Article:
Co-op CEO Steve Murrells today (14 April) is directing his own personal income to kick-start a Co-op Members Fund, which will be channelled into foodbanks, a funeral hardship fund and front-line community causes.
The boss of the £10bn turnover business is donating 20% of his salary over a three month period into the newly created Co-op Members’ Coronavirus Fund. The fund has been established so that the Co-op’s 4.6 million members can donate their unspent existing member rewards, totalling over £30m, into these vital areas.
Initially The Co-op Members fund will be supporting food banks, a funeral bereavement fund established for those in financial hardship and local causes that are already being supported by the Co-op and working to alleviate the impact on the present lock down.
Co-op members receive a 5% reward every time they buy an own-brand product or service which is held in an online wallet which can be redeemed on future purchases. By visiting the Co-op’s website members will be able to donate the existing money in their wallet to the Co-op Members’ Coronavirus Fund.
Murrells said: “Millions of people are suffering financial hardship at the moment and so it felt right for me to offer to take this pay cut and directly support causes which are very important to me and close to my heart.
“One per cent of what our members spend already goes to local causes and now if they wish they can donate their 5% personal rewards to help lessen the impact the emergency is having on millions of our fellow citizens.”
Last week the Co-op announced it had pulled its Easter TV advertising campaign, which was originally publicising its chocolate eggs, and donated the airtime – worth £2.5 million – to promoting the work of food bank charity FareShare.
In partnership with the charity, the Co-op created a TV commercial in tribute to the local heroes who are playing their part in feeding the nation during the Coronavirus crisis.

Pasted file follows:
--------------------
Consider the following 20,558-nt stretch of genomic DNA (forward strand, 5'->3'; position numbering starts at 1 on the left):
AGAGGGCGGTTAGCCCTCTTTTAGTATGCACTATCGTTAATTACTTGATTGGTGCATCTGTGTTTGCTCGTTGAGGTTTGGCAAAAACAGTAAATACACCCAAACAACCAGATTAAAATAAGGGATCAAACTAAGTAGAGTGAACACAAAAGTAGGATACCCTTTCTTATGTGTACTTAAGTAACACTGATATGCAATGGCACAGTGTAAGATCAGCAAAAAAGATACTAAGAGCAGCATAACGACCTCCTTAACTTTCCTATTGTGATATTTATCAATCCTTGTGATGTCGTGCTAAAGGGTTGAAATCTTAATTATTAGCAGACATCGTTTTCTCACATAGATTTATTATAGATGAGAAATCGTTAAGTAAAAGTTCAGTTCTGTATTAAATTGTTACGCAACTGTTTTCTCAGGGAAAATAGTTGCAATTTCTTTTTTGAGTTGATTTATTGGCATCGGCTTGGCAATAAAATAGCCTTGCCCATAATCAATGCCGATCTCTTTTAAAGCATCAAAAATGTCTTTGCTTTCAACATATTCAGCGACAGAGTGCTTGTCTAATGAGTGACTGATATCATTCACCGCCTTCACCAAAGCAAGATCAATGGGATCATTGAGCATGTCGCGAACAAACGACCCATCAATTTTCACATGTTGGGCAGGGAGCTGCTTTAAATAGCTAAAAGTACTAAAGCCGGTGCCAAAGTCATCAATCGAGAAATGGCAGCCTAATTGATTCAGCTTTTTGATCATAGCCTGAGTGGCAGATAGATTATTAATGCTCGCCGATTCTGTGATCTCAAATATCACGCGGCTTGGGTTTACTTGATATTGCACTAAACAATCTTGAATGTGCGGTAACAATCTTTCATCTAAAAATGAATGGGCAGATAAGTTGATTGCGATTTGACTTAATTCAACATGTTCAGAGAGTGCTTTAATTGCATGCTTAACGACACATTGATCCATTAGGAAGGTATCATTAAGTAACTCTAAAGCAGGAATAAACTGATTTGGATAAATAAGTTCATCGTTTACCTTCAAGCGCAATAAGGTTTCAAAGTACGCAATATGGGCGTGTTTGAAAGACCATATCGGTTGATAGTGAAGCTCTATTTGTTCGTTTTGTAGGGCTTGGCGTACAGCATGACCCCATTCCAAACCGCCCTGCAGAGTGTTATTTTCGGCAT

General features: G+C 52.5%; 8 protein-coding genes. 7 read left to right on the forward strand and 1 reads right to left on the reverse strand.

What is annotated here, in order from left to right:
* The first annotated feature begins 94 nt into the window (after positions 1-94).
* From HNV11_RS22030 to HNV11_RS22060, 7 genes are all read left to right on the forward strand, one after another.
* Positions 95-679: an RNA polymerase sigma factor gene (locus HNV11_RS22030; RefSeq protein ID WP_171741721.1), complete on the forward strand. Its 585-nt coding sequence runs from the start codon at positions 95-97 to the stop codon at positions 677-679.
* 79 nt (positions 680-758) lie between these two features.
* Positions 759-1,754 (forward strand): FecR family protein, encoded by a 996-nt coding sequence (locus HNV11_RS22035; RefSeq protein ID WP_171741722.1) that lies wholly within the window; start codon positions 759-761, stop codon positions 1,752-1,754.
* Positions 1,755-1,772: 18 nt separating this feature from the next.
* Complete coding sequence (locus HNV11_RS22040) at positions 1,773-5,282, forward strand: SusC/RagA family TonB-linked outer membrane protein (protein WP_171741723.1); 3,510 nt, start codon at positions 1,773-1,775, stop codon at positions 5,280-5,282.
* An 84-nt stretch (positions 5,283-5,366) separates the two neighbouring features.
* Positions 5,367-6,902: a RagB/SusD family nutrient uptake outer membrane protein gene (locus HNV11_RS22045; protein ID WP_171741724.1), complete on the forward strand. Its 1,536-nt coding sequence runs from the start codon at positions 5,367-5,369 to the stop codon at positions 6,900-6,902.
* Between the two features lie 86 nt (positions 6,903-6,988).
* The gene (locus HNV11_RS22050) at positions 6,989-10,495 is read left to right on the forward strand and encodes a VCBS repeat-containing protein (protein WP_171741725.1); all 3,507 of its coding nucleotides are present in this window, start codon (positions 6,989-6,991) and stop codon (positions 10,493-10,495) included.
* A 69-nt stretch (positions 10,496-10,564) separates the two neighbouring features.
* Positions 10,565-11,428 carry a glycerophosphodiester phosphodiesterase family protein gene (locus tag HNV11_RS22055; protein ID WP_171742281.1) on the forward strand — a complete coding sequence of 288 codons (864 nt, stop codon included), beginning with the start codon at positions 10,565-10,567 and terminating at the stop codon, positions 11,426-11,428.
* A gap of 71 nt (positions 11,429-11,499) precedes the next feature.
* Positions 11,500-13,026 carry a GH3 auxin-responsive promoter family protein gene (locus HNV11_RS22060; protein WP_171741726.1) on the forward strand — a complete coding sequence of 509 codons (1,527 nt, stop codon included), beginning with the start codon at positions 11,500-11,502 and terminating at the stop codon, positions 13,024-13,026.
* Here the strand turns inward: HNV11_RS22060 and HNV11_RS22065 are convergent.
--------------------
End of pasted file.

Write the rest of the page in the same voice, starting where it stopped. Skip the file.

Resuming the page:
It encouraged customers to support food banks by either donating in-store or via a text to a dedicated number, both of which will boost the £1.5million of food Co-op has already pledged to FareShare.
In the last week, The Co-op has also launched Co-operate, an online community centre to lessen the impact of the lockdown on people’s mental health. It connects vulnerable people to local and national support initiatives, as well as volunteers who are willing to run virtual events such as exercise classes, music groups, or arts & crafts classes for others.
With 9 million UK residents already suffering from loneliness on a regular basis before the crisis, Co-operate makes it easier for people to connect and stay in touch with each other virtually as the pandemic continues. Those who can volunteer, require help or know someone who does, are encouraged to visit Co-operate at https://co-operate.coop.co.uk/support
Matt Atkinson, chief membership officer for The Co-op, added: “I know that many of our members want to support others at this very difficult time and our new fund makes it as simple as possible for them to contribute in their own way. The collective effort of our members could have a massive impact for thousands of lives in the weeks and months ahead. “